Sweden’s issuing of arrest warrants for Julian Assange yesterday seems designed to further defame the WikiLeaks whistleblower whose network has released embarrassing secret documents on the Afghanistan and Iraq wars. The charges may increase pressure on mainstream news organizations to cease cooperating with WikiLeaks in the further disclosure of thousands of documents that have not yet been released.
The silencing of WikiLeaks will deny people around the world, including the American people, vital information about secret operations by US forces, which have resulted in higher civilian casualties than previously reported.
New developments in the case raises troubling questions, among them:
- What the New York Times account calls a “baffling on-again-off-again process that featured disagreements among prosecutors” over whether to arrest Julian Assange [NYT, Nov. 19].
- Whether it is only coincidental that the warrants were issued on the eve of the NATO meeting in Lisbon.
After Sweden’s recent national elections, which brought to power a center-right coalition, the Swedish state is becoming a satellite of the Pentagon and US intelligence agencies, and seeks a closer relationship with NATO.
Gone apparently is the era when the Swedish government stood up to the Great Powers as an independent sanctuary for freedom and dissent. A government, one which under Olaf Palme would have protected Julian Assange, has been replaced by a regime that functions as a virtual arm of the Pentagon. In October, the Swedish immigration board rejected Assange’s application for residence, which might have protected WikiLeaks’ servers from possible suppression, and now Sweden’s prosecutors seek to arrest him for “questioning”.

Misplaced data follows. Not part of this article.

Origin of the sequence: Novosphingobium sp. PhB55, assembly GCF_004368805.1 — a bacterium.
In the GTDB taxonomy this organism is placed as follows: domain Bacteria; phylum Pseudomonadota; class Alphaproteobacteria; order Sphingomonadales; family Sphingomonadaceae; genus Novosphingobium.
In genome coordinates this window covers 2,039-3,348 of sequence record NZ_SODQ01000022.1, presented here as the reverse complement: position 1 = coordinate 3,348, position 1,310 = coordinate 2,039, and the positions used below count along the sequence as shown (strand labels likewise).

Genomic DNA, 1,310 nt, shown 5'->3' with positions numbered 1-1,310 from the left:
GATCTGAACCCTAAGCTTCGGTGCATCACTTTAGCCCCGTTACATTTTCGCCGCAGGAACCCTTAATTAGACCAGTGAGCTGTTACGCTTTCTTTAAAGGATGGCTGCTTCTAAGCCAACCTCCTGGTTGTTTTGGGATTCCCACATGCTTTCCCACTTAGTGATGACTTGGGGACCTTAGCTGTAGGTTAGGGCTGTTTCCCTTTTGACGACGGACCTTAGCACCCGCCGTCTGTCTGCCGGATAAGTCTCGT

We soon may see the spectacle of Julian Assange in shackles, a sight which might cause orgasms among his enemies. The speculation is not far-fetched. In Iraq, Derek Harvey, the lead Defense Intelligence Agency adviser to Gen. David Petraeus, said that secret assassinations gave him orgasms. [Woodward, The War Within, 2008, p. 380]
The trial of Julian Assange, if it ever takes place, may provide a window to defend himself before the eyes of the world. The state will attempt to narrow the evidence to such matters as broken condoms, while the defense maintains that Assange is innocent and being persecuted.
The driving force in this case is a separate office created by the Pentagon where hundreds of high-tech information warriors work around the clock to contain or suppress the WikiLeaks underground from further leaks. At the same time, a US Justice task force is considering charges of espionage, which would require extradition and trial in the United States.
A network of whistleblowers in the US, including Daniel Ellsberg, and noted civil liberties firms, are exploring ways to defend Assange against extradition.
But the first line of defense will likely be in Sweden, where the state’s core identity could be on trial.
Tom Hayden is the author of 17 books, a former California state senator and a longtime peace activist.
Republished with the author’s permission.